Apple’s historic 1984 Super Bowl commercial was a watershed event for two reasons: It really got your attention, and it got a clear message across: that Apple’s Macintosh would save the world from a dystopian future of IBM clone PCs.

It was so prophetic, so true to what has become an iconic brand, that the message still holds up, 33 years later. That’s the definition of a great ad that really differentiates a company and defines a product’s value proposition. Sunday’s grab-bag of politically-charged Super Bowl ads, not so much.

Controversial commercials by Audi, Coke, Budweiser, Airbnb and Lumber 84 may have captured the lion’s share of tweets and YouTube views, but I doubt they’ll move the needle for their brands for one simple reason: they failed to meet the second condition. They were vague sociopolitical statements, not distinct product or corporate messages.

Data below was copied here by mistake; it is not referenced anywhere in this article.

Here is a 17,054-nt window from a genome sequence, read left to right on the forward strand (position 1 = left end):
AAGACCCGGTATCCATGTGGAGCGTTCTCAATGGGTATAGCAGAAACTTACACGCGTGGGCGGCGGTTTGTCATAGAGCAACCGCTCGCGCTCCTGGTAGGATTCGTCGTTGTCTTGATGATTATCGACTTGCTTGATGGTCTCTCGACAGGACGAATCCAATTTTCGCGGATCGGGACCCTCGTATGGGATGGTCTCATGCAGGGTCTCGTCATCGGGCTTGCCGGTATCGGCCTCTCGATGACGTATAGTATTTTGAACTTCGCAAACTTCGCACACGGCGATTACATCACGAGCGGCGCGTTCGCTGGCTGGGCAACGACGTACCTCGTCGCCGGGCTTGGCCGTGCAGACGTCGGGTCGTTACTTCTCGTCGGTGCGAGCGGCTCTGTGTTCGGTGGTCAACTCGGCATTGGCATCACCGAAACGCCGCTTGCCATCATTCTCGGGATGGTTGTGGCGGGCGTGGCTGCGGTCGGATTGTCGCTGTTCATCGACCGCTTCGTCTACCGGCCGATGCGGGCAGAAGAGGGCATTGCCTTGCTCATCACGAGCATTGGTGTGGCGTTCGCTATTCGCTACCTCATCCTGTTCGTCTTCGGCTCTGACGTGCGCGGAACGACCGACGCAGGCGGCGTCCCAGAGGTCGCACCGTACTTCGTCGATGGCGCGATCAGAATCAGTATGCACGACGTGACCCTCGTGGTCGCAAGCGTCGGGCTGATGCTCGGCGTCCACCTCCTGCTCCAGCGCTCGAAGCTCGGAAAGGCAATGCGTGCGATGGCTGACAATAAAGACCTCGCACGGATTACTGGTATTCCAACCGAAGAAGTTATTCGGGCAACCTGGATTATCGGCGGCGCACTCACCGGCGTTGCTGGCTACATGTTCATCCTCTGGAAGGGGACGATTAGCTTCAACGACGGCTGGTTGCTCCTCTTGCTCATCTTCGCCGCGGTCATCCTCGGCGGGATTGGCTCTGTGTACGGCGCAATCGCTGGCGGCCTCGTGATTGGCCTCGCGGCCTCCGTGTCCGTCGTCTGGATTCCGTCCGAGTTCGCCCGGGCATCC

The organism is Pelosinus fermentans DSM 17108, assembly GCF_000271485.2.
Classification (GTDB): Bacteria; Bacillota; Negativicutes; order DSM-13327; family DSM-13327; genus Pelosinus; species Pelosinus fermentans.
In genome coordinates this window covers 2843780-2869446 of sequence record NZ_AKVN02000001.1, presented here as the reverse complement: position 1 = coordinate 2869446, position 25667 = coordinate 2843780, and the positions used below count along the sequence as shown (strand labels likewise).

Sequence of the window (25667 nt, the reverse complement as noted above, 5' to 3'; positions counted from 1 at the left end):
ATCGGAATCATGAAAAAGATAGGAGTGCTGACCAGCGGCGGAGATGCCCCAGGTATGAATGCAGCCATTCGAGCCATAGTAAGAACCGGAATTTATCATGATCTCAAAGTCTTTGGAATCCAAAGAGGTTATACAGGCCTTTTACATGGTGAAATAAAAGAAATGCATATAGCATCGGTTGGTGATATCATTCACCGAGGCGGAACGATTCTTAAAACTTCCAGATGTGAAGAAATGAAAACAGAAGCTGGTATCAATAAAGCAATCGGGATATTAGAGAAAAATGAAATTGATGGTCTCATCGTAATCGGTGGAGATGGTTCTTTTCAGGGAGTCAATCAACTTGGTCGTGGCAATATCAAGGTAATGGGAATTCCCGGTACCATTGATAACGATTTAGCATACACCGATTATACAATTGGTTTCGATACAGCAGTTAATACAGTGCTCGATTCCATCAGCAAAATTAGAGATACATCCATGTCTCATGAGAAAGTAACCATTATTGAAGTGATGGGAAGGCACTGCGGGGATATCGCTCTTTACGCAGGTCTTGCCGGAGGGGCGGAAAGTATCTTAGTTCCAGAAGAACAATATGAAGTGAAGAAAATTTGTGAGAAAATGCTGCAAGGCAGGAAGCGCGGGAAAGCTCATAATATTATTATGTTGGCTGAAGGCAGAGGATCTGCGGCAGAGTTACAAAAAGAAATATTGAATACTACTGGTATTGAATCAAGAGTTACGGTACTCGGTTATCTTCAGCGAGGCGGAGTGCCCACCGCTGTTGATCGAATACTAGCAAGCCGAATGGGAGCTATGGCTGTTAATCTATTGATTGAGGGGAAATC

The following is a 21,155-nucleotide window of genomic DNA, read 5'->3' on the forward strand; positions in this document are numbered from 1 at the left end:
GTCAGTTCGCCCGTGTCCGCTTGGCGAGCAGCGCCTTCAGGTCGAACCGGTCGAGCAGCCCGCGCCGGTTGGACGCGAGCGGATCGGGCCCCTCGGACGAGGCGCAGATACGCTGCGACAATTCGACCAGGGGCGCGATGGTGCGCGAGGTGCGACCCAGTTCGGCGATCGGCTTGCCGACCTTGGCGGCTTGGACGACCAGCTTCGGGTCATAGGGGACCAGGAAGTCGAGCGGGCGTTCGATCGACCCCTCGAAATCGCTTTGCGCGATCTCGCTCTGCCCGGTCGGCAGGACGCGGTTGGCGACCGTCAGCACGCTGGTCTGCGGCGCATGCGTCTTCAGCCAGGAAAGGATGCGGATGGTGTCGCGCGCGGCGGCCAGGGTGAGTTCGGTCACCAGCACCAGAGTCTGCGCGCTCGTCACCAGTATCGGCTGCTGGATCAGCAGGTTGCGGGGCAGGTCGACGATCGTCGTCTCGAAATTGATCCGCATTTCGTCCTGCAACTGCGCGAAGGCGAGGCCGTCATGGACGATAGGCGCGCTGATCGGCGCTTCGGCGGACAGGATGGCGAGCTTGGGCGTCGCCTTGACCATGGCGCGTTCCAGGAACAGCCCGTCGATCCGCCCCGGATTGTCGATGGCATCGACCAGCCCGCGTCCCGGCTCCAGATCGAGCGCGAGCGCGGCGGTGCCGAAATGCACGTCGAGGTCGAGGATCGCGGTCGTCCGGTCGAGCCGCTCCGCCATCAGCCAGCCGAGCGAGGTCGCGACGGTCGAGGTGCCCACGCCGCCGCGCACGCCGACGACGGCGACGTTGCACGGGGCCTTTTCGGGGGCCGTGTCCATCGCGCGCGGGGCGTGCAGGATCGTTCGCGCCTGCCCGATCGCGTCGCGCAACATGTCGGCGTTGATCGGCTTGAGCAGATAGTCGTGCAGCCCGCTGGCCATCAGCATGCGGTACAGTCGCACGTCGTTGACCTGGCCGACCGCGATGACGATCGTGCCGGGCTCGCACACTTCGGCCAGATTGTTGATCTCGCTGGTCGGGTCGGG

Never mind that they risked alienating or confusing potential customers. Sure, they got your attention, but they said absolutely nothing memorable or unique about the companies that spent millions to air them, or their products. Nothing that would speak to a customer’s practical needs or emotional wants.

It’s one thing to get attention, and quite another to get customers. Just ask anyone who was around back in the day at Apple. Even with that killer commercial, the Macintosh took forever to take off. But it definitely set the tone for Apple as a company that shatters the status quo and identifies with customers that “Think Different.”

Everyone is looking for attention these days. That goes for corporate, small business and personal brands. We are literally flooded with clickbait, sociopolitical commentary, and popular content seeking our attention. Don’t fall into that trap. It’s even more of a losing proposition today than it was back in 1984. Far more. Don’t waste your time.

And, as I often say, if your business isn’t politics, keep politics out of your business.

Image credit: Apple